Nov 18, 2015
Decision-makers from various sectors now have better knowledge to assess and mitigate earthquake risk owing to high-performance computing research by the Southern California Earthquake Center (SCEC), headquartered at the University of Southern California. On Thursday at the 2015 International Conference for High Performance Computing, Network Storage, and Analysis ("Supercomputer 2015") in Austin, Texas, SCEC Director Tom Jordan will present an invited talk on the societal impacts of SCEC's research and development in using supercomputers. "By using the nation's largest supercomputers, we can now forecast with more accuracy and detail the strong shaking that will come from large earthquakes in Southern California," stated Tom Jordan, Director of SCEC.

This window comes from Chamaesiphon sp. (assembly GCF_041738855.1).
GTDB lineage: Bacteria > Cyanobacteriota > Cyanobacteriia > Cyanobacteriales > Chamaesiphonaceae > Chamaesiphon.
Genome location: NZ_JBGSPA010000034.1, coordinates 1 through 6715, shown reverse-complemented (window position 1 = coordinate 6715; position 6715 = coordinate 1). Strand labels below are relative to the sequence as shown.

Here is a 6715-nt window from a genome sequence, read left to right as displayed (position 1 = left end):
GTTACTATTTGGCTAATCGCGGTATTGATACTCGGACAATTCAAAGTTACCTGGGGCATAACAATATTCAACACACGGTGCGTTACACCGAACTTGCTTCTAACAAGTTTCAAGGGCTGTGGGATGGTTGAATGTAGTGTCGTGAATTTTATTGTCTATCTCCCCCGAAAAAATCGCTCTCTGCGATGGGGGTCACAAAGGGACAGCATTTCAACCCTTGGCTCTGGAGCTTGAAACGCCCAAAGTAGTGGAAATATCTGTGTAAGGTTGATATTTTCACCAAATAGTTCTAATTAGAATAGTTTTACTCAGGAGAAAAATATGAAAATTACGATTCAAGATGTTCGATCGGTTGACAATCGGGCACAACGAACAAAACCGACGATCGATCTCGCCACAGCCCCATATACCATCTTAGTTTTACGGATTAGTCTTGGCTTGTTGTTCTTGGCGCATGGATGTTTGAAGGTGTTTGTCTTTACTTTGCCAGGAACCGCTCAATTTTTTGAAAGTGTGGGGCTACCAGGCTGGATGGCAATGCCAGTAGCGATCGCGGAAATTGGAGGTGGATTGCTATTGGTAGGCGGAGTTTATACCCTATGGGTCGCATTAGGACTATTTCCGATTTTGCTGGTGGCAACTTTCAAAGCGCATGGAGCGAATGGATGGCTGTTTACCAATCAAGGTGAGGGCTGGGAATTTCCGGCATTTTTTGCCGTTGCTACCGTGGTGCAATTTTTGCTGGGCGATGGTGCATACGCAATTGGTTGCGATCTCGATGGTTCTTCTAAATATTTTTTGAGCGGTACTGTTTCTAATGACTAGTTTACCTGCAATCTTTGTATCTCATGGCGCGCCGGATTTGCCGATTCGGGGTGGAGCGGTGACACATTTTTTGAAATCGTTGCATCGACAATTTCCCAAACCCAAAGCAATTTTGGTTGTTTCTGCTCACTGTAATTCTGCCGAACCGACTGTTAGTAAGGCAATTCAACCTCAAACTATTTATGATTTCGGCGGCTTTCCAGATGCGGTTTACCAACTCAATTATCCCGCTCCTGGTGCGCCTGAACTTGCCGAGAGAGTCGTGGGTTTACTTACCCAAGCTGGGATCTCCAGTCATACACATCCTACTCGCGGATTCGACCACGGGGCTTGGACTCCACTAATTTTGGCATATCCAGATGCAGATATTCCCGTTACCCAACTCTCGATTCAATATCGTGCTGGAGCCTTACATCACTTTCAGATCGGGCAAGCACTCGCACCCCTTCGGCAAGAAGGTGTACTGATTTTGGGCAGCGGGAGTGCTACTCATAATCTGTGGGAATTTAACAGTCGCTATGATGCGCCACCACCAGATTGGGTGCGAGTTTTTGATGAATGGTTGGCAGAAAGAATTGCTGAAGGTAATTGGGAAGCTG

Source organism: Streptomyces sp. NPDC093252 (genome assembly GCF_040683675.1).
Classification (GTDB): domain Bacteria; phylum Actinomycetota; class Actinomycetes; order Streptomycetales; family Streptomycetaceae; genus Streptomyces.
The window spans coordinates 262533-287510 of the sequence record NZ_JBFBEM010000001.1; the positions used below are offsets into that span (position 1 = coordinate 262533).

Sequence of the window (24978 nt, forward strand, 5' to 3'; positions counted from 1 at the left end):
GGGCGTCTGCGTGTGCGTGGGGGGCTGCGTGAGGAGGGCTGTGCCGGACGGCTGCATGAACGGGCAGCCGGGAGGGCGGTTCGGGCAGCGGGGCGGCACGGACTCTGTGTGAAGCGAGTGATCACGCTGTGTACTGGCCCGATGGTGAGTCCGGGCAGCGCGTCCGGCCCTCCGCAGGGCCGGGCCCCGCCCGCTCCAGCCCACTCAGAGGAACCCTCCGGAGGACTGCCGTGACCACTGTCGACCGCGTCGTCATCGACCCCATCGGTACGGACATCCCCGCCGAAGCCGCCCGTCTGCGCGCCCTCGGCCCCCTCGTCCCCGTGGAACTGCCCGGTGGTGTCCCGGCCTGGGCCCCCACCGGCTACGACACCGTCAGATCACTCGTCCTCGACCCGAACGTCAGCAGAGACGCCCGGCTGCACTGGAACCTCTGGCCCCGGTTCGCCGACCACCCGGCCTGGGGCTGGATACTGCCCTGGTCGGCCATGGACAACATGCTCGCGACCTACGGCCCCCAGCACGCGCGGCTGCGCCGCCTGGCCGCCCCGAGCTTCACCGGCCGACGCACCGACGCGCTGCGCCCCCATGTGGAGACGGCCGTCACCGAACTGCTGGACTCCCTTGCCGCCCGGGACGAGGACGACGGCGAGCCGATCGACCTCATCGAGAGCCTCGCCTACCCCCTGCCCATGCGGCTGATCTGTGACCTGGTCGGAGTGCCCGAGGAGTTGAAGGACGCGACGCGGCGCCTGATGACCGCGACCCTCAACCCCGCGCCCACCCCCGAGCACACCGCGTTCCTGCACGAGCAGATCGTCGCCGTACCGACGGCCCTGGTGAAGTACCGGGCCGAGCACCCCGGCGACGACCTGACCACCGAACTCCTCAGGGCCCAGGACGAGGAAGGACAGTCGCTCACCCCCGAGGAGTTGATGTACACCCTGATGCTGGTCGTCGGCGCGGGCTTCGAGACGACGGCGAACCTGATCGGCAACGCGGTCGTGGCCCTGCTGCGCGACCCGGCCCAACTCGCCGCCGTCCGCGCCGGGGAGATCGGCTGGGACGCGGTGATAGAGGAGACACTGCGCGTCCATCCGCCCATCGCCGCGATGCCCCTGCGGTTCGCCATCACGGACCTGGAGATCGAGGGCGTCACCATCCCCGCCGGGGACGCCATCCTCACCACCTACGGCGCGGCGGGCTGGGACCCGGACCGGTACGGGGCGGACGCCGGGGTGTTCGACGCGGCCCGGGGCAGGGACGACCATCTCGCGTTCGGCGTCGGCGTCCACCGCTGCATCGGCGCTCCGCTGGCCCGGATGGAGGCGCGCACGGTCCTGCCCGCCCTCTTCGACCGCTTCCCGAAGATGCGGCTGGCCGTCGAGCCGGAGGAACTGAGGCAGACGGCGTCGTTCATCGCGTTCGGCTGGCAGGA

Jan 13, 2010
The Blue Waters supercomputer is one of the most powerful supercomputers in the world for open scientific research when it comes online at Illinois in 2011. How will scientists and engineers across the country use this tremendous resource? How will their research be advanced by a supercomputer that can do 1 quadrillion calculations every second? Many scientists are working now with the Blue Waters team so they are ready to use the massive sustained-petaflop supercomputer when it comes online in 2011. These teams will use Blue Waters to improve our understanding of everything from the Earth's climate to earthquakes.
Nov 18, 2015